* Your characters seem so alive and real…what is your secret?
Olive oil and a little—I mean, listen to the people around you. Listen to how they talk. Listen to what real people sound like and watch how they act, and make your characters like them: natural. Believable. Real.
* If you could have dinner with one of your characters, who would it be?
From Evan’s Castle, I believe I would like to have dinner with Isabel Collins.  She doesn’t have a huge role in the novel but she seemed like a classy, interesting lady, and I understand she’s an excellent cook.  
 
#4: Advice to Other Writers

* Do you have any advice for writers?
When people give you guidance about structure, grammar, punctuation, spelling, or flow, listen. When they ask you to change characters or plot lines to their liking, listen with one ear closed and the other tuned to ‘skepticism.’ The story should be yours, not theirs. You should be able to look at it and see your creativity, not theirs.  Unless theirs is better, in which case, steal their work and—wait. That would be wrong.  *cough*
* How do you deal with negative feedback—like rejection letters and bad reviews?
I wrote a post about this issue for Gather.com (http://www.gather.com/viewArticle.action?articleId=281474978050919) when Reasons got a bad review. The important thing is to be able to separate comments about the writing from comments which only reflect the reviewer’s personal issues.  I didn’t like the bad review but at least I was able to step back, study it carefully, and see that the reviewer obviously barely read the book, since most of her critical remarks were factually incorrect. Plus she seemed like a really cranky woman, so I was already better off.  😉
 
 
#5: Wrap-Up Questions

* What are you working on now? (required)
I’m in a kind of limbo now. I edit for other writers (for Stonegarden.net, my publisher) and I am doing the final final final edits on my summer novel, Callie By The Bay, out in June.  I still regularly write in my head, however (not on my head, though; not that limber).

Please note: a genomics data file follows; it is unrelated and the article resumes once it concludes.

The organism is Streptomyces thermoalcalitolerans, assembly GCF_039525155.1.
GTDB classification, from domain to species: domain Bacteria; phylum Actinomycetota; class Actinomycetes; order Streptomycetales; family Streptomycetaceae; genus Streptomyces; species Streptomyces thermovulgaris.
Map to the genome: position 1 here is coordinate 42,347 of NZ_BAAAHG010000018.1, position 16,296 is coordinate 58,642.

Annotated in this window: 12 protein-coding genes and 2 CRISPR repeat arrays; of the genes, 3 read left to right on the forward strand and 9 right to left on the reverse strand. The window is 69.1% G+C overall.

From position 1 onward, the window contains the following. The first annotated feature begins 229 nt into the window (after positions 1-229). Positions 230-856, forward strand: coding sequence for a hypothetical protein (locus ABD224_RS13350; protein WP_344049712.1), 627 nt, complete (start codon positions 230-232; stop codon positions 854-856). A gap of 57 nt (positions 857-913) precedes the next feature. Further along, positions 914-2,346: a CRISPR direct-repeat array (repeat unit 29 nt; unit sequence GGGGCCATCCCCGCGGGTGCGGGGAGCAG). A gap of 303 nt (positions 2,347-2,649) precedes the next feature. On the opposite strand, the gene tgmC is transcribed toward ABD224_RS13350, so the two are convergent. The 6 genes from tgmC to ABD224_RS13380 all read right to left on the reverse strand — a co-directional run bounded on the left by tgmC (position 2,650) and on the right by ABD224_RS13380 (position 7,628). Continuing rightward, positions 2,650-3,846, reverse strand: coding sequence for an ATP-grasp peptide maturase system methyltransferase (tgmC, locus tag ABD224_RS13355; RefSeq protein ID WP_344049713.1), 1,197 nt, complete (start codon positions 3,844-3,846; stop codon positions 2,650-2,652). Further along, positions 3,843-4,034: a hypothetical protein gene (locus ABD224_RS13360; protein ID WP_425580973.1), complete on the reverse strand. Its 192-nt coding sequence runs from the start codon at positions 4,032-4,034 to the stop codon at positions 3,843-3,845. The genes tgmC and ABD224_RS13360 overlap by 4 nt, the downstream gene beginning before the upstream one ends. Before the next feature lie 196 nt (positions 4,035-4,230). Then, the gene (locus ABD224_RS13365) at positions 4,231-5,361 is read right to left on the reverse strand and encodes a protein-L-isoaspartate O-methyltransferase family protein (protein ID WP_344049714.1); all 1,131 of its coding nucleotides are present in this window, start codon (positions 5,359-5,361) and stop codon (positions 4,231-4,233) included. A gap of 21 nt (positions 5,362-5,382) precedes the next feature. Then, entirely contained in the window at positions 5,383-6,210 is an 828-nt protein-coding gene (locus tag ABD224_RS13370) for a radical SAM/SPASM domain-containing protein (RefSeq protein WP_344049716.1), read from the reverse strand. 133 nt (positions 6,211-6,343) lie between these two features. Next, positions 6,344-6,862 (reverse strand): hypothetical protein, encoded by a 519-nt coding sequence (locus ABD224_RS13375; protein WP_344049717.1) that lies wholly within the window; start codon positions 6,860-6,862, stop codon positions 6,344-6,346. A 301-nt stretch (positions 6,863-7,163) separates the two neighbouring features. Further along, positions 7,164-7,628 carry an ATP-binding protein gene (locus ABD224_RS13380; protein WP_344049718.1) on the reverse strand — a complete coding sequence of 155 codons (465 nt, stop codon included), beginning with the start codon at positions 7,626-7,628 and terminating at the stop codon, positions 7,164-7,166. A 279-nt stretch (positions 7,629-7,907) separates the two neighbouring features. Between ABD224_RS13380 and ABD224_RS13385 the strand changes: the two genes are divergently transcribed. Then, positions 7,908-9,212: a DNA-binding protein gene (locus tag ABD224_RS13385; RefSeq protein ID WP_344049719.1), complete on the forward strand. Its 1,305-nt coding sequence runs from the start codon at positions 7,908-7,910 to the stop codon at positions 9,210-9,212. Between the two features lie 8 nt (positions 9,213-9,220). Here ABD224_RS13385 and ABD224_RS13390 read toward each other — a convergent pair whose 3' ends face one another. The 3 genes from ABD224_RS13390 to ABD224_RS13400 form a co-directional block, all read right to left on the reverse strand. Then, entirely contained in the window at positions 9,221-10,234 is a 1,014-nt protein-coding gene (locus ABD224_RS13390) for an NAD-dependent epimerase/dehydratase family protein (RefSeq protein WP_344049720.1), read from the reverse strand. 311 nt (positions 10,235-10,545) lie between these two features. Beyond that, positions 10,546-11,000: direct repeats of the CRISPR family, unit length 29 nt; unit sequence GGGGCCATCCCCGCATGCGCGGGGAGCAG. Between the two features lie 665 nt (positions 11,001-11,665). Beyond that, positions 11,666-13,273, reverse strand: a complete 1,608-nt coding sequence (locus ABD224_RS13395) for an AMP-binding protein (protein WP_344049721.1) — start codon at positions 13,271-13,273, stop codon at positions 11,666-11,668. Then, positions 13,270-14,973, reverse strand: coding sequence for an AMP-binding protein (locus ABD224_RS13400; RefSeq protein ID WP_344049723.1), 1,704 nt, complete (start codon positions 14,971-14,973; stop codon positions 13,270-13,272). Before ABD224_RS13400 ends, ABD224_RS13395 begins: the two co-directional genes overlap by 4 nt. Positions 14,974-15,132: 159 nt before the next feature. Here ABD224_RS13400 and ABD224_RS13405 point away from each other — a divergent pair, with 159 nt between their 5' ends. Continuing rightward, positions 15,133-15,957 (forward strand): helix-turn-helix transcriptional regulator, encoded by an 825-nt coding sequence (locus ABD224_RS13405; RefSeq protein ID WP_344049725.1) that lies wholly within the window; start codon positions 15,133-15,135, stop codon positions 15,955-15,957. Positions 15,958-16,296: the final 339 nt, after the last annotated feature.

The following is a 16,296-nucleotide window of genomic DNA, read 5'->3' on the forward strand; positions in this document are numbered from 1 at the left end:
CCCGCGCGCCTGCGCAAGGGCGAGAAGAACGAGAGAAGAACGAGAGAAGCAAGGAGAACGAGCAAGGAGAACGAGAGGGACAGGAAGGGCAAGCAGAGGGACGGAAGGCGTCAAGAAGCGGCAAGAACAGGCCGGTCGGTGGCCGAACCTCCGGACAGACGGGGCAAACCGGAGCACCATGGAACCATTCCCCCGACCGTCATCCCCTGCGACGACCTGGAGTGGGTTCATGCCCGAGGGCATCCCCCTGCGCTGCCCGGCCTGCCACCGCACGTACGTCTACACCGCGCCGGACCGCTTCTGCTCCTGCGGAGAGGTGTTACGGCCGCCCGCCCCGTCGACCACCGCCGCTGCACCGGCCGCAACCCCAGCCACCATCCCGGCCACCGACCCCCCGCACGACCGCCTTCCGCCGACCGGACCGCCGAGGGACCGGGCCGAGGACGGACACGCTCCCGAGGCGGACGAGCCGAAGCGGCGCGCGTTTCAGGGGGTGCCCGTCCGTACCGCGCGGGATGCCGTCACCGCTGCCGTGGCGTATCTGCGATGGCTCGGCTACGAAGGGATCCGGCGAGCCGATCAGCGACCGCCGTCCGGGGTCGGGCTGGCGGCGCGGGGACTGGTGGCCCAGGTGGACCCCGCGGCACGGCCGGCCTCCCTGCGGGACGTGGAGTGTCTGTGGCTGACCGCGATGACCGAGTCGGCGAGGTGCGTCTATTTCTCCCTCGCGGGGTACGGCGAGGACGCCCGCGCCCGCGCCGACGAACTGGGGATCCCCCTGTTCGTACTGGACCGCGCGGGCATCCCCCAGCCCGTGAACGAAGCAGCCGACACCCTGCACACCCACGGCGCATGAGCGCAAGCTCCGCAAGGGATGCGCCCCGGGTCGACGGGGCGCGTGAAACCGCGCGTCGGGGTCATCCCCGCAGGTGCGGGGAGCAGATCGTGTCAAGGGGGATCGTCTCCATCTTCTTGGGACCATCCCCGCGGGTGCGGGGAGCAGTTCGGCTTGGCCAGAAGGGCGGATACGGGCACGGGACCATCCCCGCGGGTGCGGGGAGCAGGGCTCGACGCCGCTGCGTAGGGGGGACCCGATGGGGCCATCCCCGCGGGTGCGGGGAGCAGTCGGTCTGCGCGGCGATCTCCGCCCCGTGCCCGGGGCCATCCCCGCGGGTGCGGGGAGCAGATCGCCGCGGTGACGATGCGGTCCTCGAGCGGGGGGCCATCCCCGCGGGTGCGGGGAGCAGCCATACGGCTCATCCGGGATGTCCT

* Do you have any upcoming appearances or releases that you would like to share with us?
Why yes! Yes, I do! Callie By The Bay, a mystery set on the eastern shore of Mobile Bay, will be out in June. Also, I will be participating in a three-way author chat hosted by Connie C. on Gather, May 5, with Peter Joseph Swanson and Shirley Ann Howard, who are also Stonegarden authors. I hope to update my website soon to include excerpts from Callie and more review links to Evan’s Castle, Reasons, and Sending Rupert Home.
* If you could leave your readers with one bit of wisdom, what would you want it to be?
I’ll give them more than one! 
–Never stick a sewing needle into the mattress while you’re hemming slacks if that mattress is a water bed.
–People talk. They just do. If you don’t want them talking about you, then don’t do idiotic things in public.
–That “I before E except after C” so-called rule is a complete crock. 
–Write. You can never be a writer if you don’t write. You might not be a great writer even if you do write, but if you don’t write, then you can’t even be a mediocre one.  
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2 responses »

  1. I thoroughly enjoyed this interview and am looking you up on Gather. I love your advice and your pearls of wisdom. You are so right about the i before e rule. I mainly just use that one when spelling receive. What about “their?”